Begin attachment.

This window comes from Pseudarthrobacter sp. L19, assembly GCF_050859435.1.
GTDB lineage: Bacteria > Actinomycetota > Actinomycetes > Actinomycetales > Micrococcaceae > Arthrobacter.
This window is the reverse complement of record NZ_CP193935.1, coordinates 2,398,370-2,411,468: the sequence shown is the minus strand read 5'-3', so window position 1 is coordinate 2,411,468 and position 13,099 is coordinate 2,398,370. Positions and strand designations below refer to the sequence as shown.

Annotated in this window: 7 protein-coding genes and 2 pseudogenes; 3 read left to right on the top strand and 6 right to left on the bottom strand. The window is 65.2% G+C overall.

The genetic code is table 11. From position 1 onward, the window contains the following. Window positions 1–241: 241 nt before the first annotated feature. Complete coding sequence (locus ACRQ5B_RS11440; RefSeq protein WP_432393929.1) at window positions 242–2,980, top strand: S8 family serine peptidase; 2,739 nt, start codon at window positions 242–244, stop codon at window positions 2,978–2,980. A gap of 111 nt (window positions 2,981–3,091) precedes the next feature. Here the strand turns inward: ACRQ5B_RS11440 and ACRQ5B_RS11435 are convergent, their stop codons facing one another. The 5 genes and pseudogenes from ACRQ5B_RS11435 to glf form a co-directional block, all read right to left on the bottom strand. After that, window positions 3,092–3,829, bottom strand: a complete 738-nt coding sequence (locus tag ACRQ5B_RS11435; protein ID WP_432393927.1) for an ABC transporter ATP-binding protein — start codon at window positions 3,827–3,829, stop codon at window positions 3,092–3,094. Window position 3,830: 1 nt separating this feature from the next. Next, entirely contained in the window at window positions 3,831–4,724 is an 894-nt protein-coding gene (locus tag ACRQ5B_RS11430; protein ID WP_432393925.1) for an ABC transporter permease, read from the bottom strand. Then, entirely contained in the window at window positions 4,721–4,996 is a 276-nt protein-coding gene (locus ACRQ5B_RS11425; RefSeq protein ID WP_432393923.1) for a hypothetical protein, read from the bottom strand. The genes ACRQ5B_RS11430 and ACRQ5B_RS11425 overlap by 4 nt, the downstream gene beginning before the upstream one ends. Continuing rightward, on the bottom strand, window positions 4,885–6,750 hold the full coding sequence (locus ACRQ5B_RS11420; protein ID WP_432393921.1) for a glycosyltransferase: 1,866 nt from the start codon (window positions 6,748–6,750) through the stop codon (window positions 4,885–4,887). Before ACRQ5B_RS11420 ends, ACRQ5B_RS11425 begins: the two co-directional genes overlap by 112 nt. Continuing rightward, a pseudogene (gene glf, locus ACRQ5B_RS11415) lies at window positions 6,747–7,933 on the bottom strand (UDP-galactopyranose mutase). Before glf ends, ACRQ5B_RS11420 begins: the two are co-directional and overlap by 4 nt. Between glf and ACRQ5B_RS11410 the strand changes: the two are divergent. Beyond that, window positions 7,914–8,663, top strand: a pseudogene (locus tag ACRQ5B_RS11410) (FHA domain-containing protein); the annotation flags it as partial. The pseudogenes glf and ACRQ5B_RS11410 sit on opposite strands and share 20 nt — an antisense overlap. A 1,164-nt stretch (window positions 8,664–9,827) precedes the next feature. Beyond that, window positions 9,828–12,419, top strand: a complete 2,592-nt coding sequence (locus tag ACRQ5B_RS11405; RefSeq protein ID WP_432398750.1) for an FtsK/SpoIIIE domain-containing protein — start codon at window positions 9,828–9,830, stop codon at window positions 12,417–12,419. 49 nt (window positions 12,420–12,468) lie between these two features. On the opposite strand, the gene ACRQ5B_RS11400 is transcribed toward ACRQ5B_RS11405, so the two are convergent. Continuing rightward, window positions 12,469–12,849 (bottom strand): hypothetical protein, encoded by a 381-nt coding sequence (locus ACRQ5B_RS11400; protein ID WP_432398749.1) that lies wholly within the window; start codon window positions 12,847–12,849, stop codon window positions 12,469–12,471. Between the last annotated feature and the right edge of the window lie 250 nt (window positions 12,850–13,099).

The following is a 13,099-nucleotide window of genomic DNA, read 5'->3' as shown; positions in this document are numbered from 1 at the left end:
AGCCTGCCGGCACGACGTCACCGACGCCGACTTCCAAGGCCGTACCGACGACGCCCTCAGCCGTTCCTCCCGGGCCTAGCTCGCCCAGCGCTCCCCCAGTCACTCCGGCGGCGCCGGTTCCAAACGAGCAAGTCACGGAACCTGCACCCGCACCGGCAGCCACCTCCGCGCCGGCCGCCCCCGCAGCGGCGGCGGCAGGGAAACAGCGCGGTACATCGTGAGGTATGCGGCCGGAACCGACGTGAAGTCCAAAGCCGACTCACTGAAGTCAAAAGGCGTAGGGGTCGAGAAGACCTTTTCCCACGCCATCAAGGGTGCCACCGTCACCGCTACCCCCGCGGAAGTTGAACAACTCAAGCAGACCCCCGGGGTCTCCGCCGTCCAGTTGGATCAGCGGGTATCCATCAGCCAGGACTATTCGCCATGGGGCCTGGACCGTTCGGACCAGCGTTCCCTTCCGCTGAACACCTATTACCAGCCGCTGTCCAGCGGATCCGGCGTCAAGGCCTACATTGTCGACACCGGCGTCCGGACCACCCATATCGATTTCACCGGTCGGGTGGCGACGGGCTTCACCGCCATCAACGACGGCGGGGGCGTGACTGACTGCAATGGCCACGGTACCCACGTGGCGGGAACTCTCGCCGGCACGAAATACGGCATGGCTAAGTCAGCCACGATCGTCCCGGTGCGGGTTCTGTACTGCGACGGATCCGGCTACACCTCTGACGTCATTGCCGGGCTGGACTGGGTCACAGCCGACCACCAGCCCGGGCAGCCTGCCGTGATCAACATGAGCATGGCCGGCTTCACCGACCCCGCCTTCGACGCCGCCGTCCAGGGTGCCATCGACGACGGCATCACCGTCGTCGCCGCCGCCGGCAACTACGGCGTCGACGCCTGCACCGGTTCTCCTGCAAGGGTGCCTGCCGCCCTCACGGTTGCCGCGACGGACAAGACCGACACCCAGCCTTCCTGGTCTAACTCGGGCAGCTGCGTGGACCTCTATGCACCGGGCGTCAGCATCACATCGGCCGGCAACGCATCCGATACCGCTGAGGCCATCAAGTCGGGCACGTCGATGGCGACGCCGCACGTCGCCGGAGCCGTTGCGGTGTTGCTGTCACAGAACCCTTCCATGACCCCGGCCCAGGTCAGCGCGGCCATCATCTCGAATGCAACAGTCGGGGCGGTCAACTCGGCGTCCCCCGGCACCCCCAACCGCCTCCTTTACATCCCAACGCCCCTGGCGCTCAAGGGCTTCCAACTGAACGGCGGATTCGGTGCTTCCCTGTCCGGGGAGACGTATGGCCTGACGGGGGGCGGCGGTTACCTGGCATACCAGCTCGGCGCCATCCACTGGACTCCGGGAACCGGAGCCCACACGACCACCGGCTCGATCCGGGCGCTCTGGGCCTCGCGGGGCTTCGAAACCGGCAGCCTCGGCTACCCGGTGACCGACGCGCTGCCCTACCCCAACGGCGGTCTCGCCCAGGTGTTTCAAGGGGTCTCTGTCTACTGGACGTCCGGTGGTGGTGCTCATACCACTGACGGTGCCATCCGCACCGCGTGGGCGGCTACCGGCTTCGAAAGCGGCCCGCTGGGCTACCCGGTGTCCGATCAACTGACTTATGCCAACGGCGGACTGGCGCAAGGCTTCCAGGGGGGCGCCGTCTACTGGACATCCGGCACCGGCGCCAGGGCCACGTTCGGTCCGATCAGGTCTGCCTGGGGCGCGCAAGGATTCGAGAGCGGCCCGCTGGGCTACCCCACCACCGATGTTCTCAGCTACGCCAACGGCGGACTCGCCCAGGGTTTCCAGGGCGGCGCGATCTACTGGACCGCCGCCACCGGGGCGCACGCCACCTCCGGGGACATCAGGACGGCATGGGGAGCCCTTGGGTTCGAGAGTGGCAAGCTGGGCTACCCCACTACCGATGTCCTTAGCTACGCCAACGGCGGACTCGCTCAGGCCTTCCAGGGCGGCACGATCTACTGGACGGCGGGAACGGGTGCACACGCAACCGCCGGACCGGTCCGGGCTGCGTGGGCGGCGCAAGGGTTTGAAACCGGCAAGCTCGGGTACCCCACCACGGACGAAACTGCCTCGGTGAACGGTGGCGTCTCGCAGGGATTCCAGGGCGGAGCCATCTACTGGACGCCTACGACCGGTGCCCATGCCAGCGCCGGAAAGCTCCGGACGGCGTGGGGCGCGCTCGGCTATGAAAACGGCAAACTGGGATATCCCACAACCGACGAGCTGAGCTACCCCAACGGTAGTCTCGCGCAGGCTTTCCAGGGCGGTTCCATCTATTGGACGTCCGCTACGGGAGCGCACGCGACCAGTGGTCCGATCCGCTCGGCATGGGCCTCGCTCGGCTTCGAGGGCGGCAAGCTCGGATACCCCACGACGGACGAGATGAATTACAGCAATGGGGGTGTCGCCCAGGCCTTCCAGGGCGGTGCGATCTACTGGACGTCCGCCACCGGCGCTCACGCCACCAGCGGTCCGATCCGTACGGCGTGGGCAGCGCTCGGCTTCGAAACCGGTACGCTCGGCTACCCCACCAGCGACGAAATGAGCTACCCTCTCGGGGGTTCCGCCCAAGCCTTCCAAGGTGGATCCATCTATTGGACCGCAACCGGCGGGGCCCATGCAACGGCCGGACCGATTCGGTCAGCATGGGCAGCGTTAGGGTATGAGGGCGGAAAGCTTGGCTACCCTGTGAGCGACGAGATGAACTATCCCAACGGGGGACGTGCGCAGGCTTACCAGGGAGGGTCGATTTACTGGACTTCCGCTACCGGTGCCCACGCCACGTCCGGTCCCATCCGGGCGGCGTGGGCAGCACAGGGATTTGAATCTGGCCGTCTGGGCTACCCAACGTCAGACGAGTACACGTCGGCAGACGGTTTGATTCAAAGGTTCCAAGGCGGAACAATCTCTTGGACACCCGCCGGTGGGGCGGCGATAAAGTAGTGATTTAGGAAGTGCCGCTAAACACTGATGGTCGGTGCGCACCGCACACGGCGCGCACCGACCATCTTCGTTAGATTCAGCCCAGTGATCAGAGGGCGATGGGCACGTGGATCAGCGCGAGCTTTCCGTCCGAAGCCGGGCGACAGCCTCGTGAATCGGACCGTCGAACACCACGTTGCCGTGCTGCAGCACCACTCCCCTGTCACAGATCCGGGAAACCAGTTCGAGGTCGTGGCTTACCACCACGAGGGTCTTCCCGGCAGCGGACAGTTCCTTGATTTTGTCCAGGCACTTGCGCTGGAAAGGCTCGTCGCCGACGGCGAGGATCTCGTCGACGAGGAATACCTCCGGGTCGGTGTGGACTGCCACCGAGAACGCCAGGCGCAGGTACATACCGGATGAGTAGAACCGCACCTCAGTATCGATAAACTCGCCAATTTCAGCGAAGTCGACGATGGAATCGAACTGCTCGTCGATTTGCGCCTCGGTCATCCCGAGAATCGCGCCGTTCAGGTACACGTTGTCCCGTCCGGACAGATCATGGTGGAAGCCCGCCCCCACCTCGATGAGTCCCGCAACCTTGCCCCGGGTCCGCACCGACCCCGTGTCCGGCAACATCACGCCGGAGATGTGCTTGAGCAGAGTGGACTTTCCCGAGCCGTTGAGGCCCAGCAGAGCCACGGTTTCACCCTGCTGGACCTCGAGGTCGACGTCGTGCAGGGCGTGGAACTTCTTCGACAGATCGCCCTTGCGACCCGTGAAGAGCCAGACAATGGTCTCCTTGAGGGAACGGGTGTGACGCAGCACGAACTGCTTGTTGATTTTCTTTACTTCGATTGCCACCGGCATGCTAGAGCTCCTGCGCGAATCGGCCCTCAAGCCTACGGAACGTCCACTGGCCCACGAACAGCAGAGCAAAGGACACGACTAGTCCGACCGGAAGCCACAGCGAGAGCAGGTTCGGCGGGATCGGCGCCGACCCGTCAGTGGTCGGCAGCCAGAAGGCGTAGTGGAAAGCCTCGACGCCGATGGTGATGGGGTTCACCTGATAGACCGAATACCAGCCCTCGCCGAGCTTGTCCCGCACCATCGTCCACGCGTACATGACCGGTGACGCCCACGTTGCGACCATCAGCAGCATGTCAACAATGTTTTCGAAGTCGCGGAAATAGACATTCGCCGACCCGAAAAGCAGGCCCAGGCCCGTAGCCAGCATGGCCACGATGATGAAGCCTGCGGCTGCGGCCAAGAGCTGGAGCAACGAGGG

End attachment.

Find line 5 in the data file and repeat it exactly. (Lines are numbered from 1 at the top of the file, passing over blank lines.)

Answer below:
The genetic code is table 11. From position 1 onward, the window contains the following. Window positions 1–241: 241 nt before the first annotated feature. Complete coding sequence (locus ACRQ5B_RS11440; RefSeq protein WP_432393929.1) at window positions 242–2,980, top strand: S8 family serine peptidase; 2,739 nt, start codon at window positions 242–244, stop codon at window positions 2,978–2,980. A gap of 111 nt (window positions 2,981–3,091) precedes the next feature. Here the strand turns inward: ACRQ5B_RS11440 and ACRQ5B_RS11435 are convergent, their stop codons facing one another. The 5 genes and pseudogenes from ACRQ5B_RS11435 to glf form a co-directional block, all read right to left on the bottom strand. After that, window positions 3,092–3,829, bottom strand: a complete 738-nt coding sequence (locus tag ACRQ5B_RS11435; protein ID WP_432393927.1) for an ABC transporter ATP-binding protein — start codon at window positions 3,827–3,829, stop codon at window positions 3,092–3,094. Window position 3,830: 1 nt separating this feature from the next. Next, entirely contained in the window at window positions 3,831–4,724 is an 894-nt protein-coding gene (locus tag ACRQ5B_RS11430; protein ID WP_432393925.1) for an ABC transporter permease, read from the bottom strand. Then, entirely contained in the window at window positions 4,721–4,996 is a 276-nt protein-coding gene (locus ACRQ5B_RS11425; RefSeq protein ID WP_432393923.1) for a hypothetical protein, read from the bottom strand. The genes ACRQ5B_RS11430 and ACRQ5B_RS11425 overlap by 4 nt, the downstream gene beginning before the upstream one ends. Continuing rightward, on the bottom strand, window positions 4,885–6,750 hold the full coding sequence (locus ACRQ5B_RS11420; protein ID WP_432393921.1) for a glycosyltransferase: 1,866 nt from the start codon (window positions 6,748–6,750) through the stop codon (window positions 4,885–4,887). Before ACRQ5B_RS11420 ends, ACRQ5B_RS11425 begins: the two co-directional genes overlap by 112 nt. Continuing rightward, a pseudogene (gene glf, locus ACRQ5B_RS11415) lies at window positions 6,747–7,933 on the bottom strand (UDP-galactopyranose mutase). Before glf ends, ACRQ5B_RS11420 begins: the two are co-directional and overlap by 4 nt. Between glf and ACRQ5B_RS11410 the strand changes: the two are divergent. Beyond that, window positions 7,914–8,663, top strand: a pseudogene (locus tag ACRQ5B_RS11410) (FHA domain-containing protein); the annotation flags it as partial. The pseudogenes glf and ACRQ5B_RS11410 sit on opposite strands and share 20 nt — an antisense overlap. A 1,164-nt stretch (window positions 8,664–9,827) precedes the next feature. Beyond that, window positions 9,828–12,419, top strand: a complete 2,592-nt coding sequence (locus tag ACRQ5B_RS11405; RefSeq protein ID WP_432398750.1) for an FtsK/SpoIIIE domain-containing protein — start codon at window positions 9,828–9,830, stop codon at window positions 12,417–12,419. 49 nt (window positions 12,420–12,468) lie between these two features. On the opposite strand, the gene ACRQ5B_RS11400 is transcribed toward ACRQ5B_RS11405, so the two are convergent. Continuing rightward, window positions 12,469–12,849 (bottom strand): hypothetical protein, encoded by a 381-nt coding sequence (locus ACRQ5B_RS11400; protein ID WP_432398749.1) that lies wholly within the window; start codon window positions 12,847–12,849, stop codon window positions 12,469–12,471. Between the last annotated feature and the right edge of the window lie 250 nt (window positions 12,850–13,099).